Done that myself. Hold the screw in the indexer, cut the slot as close as you can, then spin through 180 degrees and cut the slot again. It might end up a bit wider than you intended but it will be central.

Richard

Highpower
04-06-2011, 04:10 PM
I'm having a hard time seeing it on my monitor. It appears as if the capscrew on the side is used for clamping the screw to be slotted and that said screw is held by its threads, one side against the capscrew, the other against the hole of some kind in the jig. Is this correct, and if so do the threads not get damaged in the clamping process?

Ed PThe "hole" in the jig is a V-block that centers the screw between the rollers. You don't have to crank down on the cap screw to hold your work piece in the jig. Just enough to hold it in the bottom of the V. You could slip a brass or lead strip between the screws if you wanted, or simply replace the cap screw with one that has a brass or nylon dog point on the end it it. I haven't found a need to do that though myself. I just touch the threads and stop. Never had a problem.

38_Cal
04-06-2011, 05:30 PM
The "hole" in the jig is a V-block that centers the screw between the rollers. You don't have to crank down on the cap screw to hold your work piece in the jig. Just enough to hold it in the bottom of the V. You could slip a brass or lead strip between the screws if you wanted, or simply replace the cap screw with one that has a brass or nylon dog point on the end it it. I haven't found a need to do that though myself. I just touch the threads and stop. Never had a problem.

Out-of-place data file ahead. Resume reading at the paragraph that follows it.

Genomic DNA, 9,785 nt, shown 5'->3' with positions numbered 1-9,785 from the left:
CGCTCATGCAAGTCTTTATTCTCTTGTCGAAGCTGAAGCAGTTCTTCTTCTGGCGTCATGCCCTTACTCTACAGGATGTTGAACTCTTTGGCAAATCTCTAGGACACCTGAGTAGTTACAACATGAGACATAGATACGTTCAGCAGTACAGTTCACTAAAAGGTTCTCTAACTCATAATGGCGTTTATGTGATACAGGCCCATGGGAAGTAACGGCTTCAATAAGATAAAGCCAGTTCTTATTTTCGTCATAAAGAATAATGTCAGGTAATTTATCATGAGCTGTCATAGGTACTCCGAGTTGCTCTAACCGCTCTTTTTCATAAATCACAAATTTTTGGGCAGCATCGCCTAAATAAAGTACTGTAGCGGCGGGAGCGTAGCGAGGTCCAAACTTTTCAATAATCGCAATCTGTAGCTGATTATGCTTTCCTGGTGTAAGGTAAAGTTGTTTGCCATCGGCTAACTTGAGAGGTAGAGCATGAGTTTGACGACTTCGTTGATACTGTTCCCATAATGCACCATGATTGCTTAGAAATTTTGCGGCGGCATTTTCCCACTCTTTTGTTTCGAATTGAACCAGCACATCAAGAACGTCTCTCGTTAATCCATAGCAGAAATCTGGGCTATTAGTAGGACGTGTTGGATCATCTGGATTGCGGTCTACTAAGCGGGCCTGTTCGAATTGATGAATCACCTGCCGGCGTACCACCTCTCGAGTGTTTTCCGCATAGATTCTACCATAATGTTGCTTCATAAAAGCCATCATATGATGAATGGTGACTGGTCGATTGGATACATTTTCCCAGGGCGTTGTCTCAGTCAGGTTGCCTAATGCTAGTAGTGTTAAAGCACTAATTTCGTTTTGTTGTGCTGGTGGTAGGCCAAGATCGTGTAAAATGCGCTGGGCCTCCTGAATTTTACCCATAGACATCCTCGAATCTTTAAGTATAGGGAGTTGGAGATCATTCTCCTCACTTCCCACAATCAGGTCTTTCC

What Highpower said. The only time you might have a problem is with a tapered screw, like the tang screw on a Winchester HiWall, and get the slot slanted. On my prototype, the end of the clamp screw was polished smooth. Unfortunately, the prototype "disappeared" in the purchasing department...:mad:

David

Silverback
04-06-2011, 08:02 PM
WRT holding the screw, cut a slot in one side of a matching nut, thread the screw into it and clamp it in a vice, it will protect the threads and when you clamp it it won't turn...

dp
04-10-2011, 11:01 PM
Here's a how-to I blogged when I made some oval head brass screws.

http://metalworkingathome.com/?p=40

Hal
04-13-2011, 10:12 AM
Brett

If you don't have rolling papers you can use an old phone book.
A hint from Frank Ford's web site of helpful hints. He just runs an old phone book through the band saw and cut the book into several pads, one for each machine.

Hal